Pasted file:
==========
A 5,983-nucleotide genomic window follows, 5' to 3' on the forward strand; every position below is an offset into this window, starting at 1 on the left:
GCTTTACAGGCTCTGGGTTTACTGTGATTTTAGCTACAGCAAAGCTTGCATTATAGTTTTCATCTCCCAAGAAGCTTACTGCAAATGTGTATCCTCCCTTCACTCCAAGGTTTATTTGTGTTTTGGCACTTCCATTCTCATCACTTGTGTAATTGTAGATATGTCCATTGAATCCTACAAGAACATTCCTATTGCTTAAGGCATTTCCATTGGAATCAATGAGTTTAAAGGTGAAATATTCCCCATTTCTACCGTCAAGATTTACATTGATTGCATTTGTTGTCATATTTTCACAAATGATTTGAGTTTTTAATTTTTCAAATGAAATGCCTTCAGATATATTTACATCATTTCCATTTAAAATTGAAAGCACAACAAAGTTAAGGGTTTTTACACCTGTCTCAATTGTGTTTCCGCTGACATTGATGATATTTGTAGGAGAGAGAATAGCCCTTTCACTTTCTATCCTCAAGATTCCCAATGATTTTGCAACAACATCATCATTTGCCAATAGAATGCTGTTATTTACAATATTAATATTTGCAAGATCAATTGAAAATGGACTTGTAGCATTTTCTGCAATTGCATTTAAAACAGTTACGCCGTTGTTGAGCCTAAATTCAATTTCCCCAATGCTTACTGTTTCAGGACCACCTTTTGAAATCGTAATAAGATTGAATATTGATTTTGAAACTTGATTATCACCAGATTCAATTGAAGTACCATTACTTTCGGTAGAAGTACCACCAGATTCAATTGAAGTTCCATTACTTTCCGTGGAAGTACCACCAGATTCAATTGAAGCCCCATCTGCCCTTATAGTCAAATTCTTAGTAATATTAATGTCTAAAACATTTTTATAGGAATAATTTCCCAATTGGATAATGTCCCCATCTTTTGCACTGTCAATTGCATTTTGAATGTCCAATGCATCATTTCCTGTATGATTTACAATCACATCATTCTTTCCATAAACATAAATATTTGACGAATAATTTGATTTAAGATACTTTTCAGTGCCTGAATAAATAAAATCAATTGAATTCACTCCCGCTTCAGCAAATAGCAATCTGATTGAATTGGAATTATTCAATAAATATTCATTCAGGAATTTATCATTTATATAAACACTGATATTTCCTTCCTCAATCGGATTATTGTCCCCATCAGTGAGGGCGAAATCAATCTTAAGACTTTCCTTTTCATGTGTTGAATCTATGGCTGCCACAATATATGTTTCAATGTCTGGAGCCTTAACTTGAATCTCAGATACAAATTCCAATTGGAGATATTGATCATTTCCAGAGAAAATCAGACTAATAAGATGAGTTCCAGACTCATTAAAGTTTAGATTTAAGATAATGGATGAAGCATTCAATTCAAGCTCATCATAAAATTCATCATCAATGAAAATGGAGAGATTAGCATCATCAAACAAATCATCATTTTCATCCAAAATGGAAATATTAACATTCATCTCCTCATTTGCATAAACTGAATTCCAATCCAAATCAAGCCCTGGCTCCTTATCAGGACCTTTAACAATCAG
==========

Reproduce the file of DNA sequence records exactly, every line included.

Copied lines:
A 5,983-nucleotide genomic window follows, 5' to 3' on the forward strand; every position below is an offset into this window, starting at 1 on the left:
GCTTTACAGGCTCTGGGTTTACTGTGATTTTAGCTACAGCAAAGCTTGCATTATAGTTTTCATCTCCCAAGAAGCTTACTGCAAATGTGTATCCTCCCTTCACTCCAAGGTTTATTTGTGTTTTGGCACTTCCATTCTCATCACTTGTGTAATTGTAGATATGTCCATTGAATCCTACAAGAACATTCCTATTGCTTAAGGCATTTCCATTGGAATCAATGAGTTTAAAGGTGAAATATTCCCCATTTCTACCGTCAAGATTTACATTGATTGCATTTGTTGTCATATTTTCACAAATGATTTGAGTTTTTAATTTTTCAAATGAAATGCCTTCAGATATATTTACATCATTTCCATTTAAAATTGAAAGCACAACAAAGTTAAGGGTTTTTACACCTGTCTCAATTGTGTTTCCGCTGACATTGATGATATTTGTAGGAGAGAGAATAGCCCTTTCACTTTCTATCCTCAAGATTCCCAATGATTTTGCAACAACATCATCATTTGCCAATAGAATGCTGTTATTTACAATATTAATATTTGCAAGATCAATTGAAAATGGACTTGTAGCATTTTCTGCAATTGCATTTAAAACAGTTACGCCGTTGTTGAGCCTAAATTCAATTTCCCCAATGCTTACTGTTTCAGGACCACCTTTTGAAATCGTAATAAGATTGAATATTGATTTTGAAACTTGATTATCACCAGATTCAATTGAAGTACCATTACTTTCGGTAGAAGTACCACCAGATTCAATTGAAGTTCCATTACTTTCCGTGGAAGTACCACCAGATTCAATTGAAGCCCCATCTGCCCTTATAGTCAAATTCTTAGTAATATTAATGTCTAAAACATTTTTATAGGAATAATTTCCCAATTGGATAATGTCCCCATCTTTTGCACTGTCAATTGCATTTTGAATGTCCAATGCATCATTTCCTGTATGATTTACAATCACATCATTCTTTCCATAAACATAAATATTTGACGAATAATTTGATTTAAGATACTTTTCAGTGCCTGAATAAATAAAATCAATTGAATTCACTCCCGCTTCAGCAAATAGCAATCTGATTGAATTGGAATTATTCAATAAATATTCATTCAGGAATTTATCATTTATATAAACACTGATATTTCCTTCCTCAATCGGATTATTGTCCCCATCAGTGAGGGCGAAATCAATCTTAAGACTTTCCTTTTCATGTGTTGAATCTATGGCTGCCACAATATATGTTTCAATGTCTGGAGCCTTAACTTGAATCTCAGATACAAATTCCAATTGGAGATATTGATCATTTCCAGAGAAAATCAGACTAATAAGATGAGTTCCAGACTCATTAAAGTTTAGATTTAAGATAATGGATGAAGCATTCAATTCAAGCTCATCATAAAATTCATCATCAATGAAAATGGAGAGATTAGCATCATCAAACAAATCATCATTTTCATCCAAAATGGAAATATTAACATTCATCTCCTCATTTGCATAAACTGAATTCCAATCCAAATCAAGCCCTGGCTCCTTATCAGGACCTTTAACAATCAG